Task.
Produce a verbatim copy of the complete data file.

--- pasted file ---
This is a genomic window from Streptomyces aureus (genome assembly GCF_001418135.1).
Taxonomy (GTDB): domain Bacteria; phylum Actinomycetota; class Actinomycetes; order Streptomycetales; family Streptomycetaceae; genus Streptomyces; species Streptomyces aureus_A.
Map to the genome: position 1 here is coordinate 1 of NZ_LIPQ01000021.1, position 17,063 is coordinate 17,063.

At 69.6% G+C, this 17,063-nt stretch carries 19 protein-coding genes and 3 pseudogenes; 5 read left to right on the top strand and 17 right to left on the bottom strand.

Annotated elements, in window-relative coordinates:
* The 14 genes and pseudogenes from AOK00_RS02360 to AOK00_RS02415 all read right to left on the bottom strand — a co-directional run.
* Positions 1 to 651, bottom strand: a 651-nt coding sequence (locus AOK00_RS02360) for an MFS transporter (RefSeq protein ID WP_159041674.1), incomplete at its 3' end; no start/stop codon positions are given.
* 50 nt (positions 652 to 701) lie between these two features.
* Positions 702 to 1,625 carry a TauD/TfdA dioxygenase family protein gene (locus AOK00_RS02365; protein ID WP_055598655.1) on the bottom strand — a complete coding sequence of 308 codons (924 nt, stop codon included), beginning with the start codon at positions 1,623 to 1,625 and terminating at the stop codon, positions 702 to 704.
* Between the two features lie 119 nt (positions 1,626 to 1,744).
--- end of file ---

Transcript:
This is a genomic window from Streptomyces aureus (genome assembly GCF_001418135.1).
Taxonomy (GTDB): domain Bacteria; phylum Actinomycetota; class Actinomycetes; order Streptomycetales; family Streptomycetaceae; genus Streptomyces; species Streptomyces aureus_A.
Map to the genome: position 1 here is coordinate 1 of NZ_LIPQ01000021.1, position 17,063 is coordinate 17,063.

At 69.6% G+C, this 17,063-nt stretch carries 19 protein-coding genes and 3 pseudogenes; 5 read left to right on the top strand and 17 right to left on the bottom strand.

Annotated elements, in window-relative coordinates:
* The 14 genes and pseudogenes from AOK00_RS02360 to AOK00_RS02415 all read right to left on the bottom strand — a co-directional run.
* Positions 1 to 651, bottom strand: a 651-nt coding sequence (locus AOK00_RS02360) for an MFS transporter (RefSeq protein ID WP_159041674.1), incomplete at its 3' end; no start/stop codon positions are given.
* 50 nt (positions 652 to 701) lie between these two features.
* Positions 702 to 1,625 carry a TauD/TfdA dioxygenase family protein gene (locus AOK00_RS02365; protein ID WP_055598655.1) on the bottom strand — a complete coding sequence of 308 codons (924 nt, stop codon included), beginning with the start codon at positions 1,623 to 1,625 and terminating at the stop codon, positions 702 to 704.
* Between the two features lie 119 nt (positions 1,626 to 1,744).